Dana Stewart was diagnosed with breast cancer in 2010 at the age of 32. She is the co-founder of a cancer survivorship organization called The Dragonfly Angel Society. She volunteers as an advocate and mentor, focusing on young adults surviving cancer. She enjoys writing about life as a cancer survivor, as well as connecting survivors to the resources, inspirations and stories that have helped her continue to live her best life, available at www.dragonflyangelsociety.com.
Let’s face it. A cancer diagnosis is a massive kick in the gut. We don’t walk around thinking about or preparing for the phone call where we first hear the words “you have cancer.” So when that call comes, it’s a knockout punch. Personally, I felt as if I was standing about two inches tall, staring up at my life from the ground. I felt like I was an action figure in a video game, in the very last round facing the evil villain that somehow stands 25 feet tall and larger than life. All I had was one measly weapon and maybe a few bonus energy surges. How could I possibly think I had a chance at beating this supervillain and becoming champion? In this case, the villain was cancer, and I felt defeated before I even had a chance.
I was diagnosed with breast cancer 9 years ago at the age of 32. I lived in a dream world where only people with family histories of breast cancer ended up getting it and no one under the age of 40 could possibly get breast cancer. I mean they don’t even allow mammograms until you turn 40, so there is no possible way I could get it so young. Oh, to be that naïve again! Well, the lump did form. The mammogram before 40 did have to happen. The call with those three terrible words did come in. And the punch in the gut really hurt.
So, what to do? All I knew at that point was how the world looked from the ground. It was an ugly and terrifying site at that point. This was my lowest point in the cancer journey. Talk about feeling lost? I felt smaller than small and that cancer villain dangled my life from its hooked pinky finger like a feather.
The decent news is that you can pick yourself up off the ground and change the view. It’s tough and scary and frustrating and so on and so on. It is, however, possible. I took the approach of letting my cancer diagnosis change my viewpoint. Granted, this happened after lots of crying, screaming and angry tears. I had to get past the “woe is me” moments and that took some time. But when I finally dried my eyes, I realized that I could take the cancer diagnosis and see my life from a different perspective. I literally felt like I was rebuilding my life from the ground up. I hated the words “new normal,” so I had to take a different approach in which I knew wherever I went as I moved forward, I was leaving that old me behind.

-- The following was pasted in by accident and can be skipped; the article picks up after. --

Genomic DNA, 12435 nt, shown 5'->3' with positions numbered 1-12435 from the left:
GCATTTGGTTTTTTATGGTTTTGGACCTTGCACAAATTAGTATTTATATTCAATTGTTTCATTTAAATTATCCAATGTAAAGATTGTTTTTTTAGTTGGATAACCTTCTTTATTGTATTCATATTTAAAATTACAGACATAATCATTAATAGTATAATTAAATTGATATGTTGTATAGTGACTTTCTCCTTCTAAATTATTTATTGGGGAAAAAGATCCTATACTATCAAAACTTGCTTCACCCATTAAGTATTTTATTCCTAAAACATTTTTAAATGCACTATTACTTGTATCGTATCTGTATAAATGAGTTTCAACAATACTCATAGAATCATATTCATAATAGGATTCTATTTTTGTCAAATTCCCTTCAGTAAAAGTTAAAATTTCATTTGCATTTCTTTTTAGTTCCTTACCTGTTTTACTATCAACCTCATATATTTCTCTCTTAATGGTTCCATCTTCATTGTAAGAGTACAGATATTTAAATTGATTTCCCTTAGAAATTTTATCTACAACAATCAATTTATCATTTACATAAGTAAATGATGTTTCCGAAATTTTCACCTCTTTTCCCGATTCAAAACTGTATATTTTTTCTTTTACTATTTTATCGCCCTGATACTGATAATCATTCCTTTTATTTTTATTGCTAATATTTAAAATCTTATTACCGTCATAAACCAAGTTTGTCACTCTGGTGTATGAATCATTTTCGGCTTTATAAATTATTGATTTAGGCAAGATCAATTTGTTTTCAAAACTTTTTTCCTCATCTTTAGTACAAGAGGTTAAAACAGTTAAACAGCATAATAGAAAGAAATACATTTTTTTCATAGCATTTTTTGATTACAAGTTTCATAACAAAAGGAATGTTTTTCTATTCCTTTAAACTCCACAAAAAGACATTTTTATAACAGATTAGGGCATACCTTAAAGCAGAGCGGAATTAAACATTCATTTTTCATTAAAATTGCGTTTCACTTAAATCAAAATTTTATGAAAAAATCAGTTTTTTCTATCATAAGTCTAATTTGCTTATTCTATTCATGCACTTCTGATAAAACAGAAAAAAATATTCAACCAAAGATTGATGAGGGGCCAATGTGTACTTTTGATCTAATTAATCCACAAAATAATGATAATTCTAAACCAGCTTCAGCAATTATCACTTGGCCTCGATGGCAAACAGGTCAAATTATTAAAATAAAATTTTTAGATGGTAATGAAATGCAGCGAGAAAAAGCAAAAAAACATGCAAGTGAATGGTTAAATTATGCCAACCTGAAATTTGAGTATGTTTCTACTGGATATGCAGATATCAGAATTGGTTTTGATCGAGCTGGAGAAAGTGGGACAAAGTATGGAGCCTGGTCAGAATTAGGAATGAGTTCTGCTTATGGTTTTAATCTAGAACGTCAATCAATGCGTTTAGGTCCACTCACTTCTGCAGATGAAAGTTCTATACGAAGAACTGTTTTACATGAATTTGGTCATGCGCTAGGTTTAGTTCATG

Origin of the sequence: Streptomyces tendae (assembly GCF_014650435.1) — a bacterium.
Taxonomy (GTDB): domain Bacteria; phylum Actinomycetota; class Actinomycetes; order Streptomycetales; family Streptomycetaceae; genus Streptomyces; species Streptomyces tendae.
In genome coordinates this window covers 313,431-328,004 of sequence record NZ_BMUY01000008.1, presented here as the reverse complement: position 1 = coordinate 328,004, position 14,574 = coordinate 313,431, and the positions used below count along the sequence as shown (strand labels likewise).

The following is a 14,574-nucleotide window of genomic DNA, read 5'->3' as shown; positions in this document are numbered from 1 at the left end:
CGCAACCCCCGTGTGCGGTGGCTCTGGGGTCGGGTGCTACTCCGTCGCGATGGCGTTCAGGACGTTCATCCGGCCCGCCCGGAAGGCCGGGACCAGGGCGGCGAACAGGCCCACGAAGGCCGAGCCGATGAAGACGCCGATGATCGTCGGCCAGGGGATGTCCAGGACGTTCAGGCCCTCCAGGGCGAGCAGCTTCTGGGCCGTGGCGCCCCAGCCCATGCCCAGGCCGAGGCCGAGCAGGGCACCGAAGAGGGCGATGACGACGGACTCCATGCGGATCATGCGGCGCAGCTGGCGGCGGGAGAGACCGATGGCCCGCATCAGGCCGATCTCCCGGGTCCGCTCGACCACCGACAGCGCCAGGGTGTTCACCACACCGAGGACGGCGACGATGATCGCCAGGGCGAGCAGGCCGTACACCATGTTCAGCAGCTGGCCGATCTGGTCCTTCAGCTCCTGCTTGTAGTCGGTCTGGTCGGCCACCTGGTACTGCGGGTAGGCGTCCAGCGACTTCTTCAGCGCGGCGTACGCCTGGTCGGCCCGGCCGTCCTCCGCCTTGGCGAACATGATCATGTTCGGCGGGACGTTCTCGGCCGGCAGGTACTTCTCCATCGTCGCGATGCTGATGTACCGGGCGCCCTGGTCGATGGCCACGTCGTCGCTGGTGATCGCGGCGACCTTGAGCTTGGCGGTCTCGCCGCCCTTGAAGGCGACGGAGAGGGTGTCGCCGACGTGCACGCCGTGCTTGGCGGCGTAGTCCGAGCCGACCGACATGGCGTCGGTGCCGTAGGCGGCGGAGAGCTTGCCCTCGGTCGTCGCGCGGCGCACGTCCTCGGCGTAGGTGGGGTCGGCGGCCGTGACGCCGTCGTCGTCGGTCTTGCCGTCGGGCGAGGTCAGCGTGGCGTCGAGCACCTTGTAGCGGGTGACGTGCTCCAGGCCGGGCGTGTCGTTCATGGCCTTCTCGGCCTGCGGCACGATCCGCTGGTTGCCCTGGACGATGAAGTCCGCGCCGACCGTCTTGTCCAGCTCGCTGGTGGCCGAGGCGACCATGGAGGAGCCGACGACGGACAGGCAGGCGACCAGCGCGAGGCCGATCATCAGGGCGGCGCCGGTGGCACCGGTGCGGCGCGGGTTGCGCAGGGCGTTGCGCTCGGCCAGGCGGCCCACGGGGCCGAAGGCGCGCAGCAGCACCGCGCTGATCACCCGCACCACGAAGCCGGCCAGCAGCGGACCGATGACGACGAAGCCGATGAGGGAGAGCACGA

I started doing things I never thought I would do and frankly, I did it because I didn’t know how much time I had left. See, the real deal is none of us truly know this. We have no idea how much time we have left, but a cancer diagnosis kicks those thoughts into high gear.
This is the part where I build my life again. I decided it was time to change jobs, move across state lines, build a bucket list and start ticking things off, take a few chances in life, start writing, volunteering and building my own non-profit. I would have done none of this before I got sick. I just kept going along with the flow of my former life, which in all fairness did make me happy too. Those are some of the big things, but everything doesn’t have to be that life-changing in order for you to get up from the ground.
I didn’t say yes to everything or everyone and I didn’t feel bad about it. I lost my fear of missing out and didn’t do anything because I felt I had to. I distanced myself from the toxic people in my life. I added more of the little things into my life that I absolutely loved, like reading books, spending time with family, watching TV, sneaking in some junk food – the list goes on and on. I was a workaholic, so finding time for something like TV was impossible, simply because I made it impossible. After cancer, I made sure to find time for these simple “impossible” things.
That’s how I rebuilt my life. Getting up from the kick in the gut is nothing more than a mindset. You can decide to let that cancer villain win by giving up, or you can take that challenge and kick it back. It’s a long way up from the ground floor, but if you open your eyes a bit, you will find that stairway back up.